Place the lid on. You don't need the screws, in fact they will squeeze the buffer out of the gel and cause short circuiting. The manufacturer mentions in the manual that the screws are rarely needed. Connect the power cables and transfer at a constant current of 1-2 mA per cm2 for about an hour.

Blocking and Probing

(5) While the proteins are transferring, prepare a blocking buffer. I used to use 0.2-0.3 grams of BSA or lysozyme in 50 mLs of TBST. Now, we almost always use spray-dried egg white powder to reduce cost. Using milk is common and usually fine, but it can impede detection of His6-tags.

(6) Disassemble the stack by reversing the assembly order. It's easier to peel the membrane off the gel. Before removing the membrane from the gel, pour some blocking buffer onto the blot. This step greatly reduces the smearing of the bands and the "flaming" appearance because it pre-coats adjacent binding surfaces. Transfer the membrane to a plastic tip box and cover with 10-15 mLs of blocking buffer. During these steps, do not let the membrane dry. Even a small bulge from a plastic mold can push the membrane out of the solution and you will get a huge black mess on your blot when you develop it.

(7) After a few minutes, pour off the first blocking solution and cover the membrane with fresh blocking buffer, this step helps to reduce the amount of the free antigen in solution. Shake/rock the membrane in this for 30-45 minutes at room temp. If you're lazy, you can extend the blocking step to overnight at 4 degrees or at room temp in blocking buffer supplemented with 0.02% NaN3 to keep stuff from growing. Some people block overnight at 4 degrees as shown below. Note that this alert researcher let the shaking platform speed up and it rattled his container onto its side, the blocking buffer drained out and the membrane dried overnight, well done. Pro job.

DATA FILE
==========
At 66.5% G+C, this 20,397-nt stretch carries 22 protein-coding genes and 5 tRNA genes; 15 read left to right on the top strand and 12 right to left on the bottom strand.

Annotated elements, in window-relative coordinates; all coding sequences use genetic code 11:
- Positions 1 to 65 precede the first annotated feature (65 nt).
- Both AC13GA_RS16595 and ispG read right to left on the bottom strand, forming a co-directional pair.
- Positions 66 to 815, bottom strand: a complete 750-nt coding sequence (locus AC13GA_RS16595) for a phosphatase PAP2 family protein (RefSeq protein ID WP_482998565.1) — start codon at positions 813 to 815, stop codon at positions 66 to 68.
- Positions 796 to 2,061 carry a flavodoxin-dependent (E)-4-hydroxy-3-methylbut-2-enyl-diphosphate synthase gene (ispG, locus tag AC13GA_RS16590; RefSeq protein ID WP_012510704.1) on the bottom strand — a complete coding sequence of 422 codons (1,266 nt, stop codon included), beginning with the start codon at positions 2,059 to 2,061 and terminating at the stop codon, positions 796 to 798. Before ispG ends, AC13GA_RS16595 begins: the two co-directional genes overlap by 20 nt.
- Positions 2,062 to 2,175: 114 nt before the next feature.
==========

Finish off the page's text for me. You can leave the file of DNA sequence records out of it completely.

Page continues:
(8) During blocking, unbound proteins wash off into the blocking buffer. So, pour off the blocking buffer and rinse once briefly with clean TBST before adding your primary antibody. Take note of the corner from which you pour off the reagents, use the same one. If you switch, you can get antigen or antibody re-introduced at a high concentration at the wrong stage.

(9) Prepare your antibody by pouring TBST into the remaining blocking buffer tube and add the antibody (the residual blocking protein is plenty, when using Tween and PVDF, you typically don't need blocking agent during the antibody incubations). The amount of antibody to use can vary greatly, but generally prepare 10-15 mLs at a 1/5000 to 1/20,000 dilution. Shake for 30-45 minutes.

(10) Pour off the primary antibody. Wash the membrane with 2 X 3 5 min TBST changes.

(11) Add TBST containing your secondary antibody. GE recommends using less of the conjugated antibody than usual if you're using the "ECL Plus". I use mine at 1/20,000. Shake for 30-45 minutes.

(12) Wash the secondary off with 3 X 3-5 minute washed, you can go longer on the last few to reduce background.

(13) Develop your blot with an appropriate reagent.